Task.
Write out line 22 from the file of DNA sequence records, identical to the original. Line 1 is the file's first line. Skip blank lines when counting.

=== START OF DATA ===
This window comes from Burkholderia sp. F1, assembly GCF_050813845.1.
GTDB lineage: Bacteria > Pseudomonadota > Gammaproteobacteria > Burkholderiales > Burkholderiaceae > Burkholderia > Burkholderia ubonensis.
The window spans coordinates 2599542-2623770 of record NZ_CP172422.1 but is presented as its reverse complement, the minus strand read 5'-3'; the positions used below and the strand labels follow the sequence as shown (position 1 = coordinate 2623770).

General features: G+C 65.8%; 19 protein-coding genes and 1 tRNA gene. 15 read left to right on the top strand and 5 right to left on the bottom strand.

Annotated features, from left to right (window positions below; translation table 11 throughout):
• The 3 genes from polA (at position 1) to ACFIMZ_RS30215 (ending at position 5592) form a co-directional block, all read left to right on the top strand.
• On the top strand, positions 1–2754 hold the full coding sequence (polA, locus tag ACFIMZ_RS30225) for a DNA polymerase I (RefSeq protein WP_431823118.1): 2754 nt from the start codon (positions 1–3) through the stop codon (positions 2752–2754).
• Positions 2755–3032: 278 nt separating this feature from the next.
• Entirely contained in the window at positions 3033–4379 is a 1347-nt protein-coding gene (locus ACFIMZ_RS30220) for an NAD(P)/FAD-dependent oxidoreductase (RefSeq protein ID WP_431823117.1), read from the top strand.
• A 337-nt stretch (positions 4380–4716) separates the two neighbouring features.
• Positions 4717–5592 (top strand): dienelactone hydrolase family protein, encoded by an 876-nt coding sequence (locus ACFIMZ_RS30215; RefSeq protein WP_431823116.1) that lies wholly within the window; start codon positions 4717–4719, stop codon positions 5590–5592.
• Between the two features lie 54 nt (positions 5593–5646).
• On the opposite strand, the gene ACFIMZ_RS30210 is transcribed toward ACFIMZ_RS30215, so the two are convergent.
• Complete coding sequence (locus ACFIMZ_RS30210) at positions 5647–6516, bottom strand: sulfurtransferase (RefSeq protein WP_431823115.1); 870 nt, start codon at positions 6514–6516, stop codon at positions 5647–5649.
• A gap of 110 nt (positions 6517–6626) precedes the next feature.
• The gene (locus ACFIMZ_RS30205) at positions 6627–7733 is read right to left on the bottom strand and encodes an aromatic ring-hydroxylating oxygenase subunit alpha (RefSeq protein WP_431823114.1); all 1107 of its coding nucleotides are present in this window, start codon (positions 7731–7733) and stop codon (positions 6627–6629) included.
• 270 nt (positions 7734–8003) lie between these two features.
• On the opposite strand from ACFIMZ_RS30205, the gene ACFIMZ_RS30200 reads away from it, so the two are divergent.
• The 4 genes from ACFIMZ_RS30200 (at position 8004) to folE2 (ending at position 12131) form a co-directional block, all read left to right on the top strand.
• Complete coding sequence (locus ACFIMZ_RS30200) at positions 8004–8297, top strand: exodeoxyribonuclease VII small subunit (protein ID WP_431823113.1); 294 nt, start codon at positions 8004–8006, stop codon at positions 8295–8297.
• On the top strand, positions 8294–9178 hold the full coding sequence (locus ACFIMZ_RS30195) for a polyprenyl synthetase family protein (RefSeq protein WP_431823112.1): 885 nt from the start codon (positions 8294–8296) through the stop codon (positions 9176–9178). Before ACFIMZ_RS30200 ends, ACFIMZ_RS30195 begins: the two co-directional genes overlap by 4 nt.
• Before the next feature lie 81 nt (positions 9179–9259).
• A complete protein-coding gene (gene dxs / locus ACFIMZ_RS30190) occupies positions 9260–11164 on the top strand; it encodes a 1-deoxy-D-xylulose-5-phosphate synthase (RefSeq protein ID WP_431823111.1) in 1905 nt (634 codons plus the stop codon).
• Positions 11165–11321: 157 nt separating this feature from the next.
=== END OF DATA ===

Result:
• Before the next feature lie 81 nt (positions 9179–9259).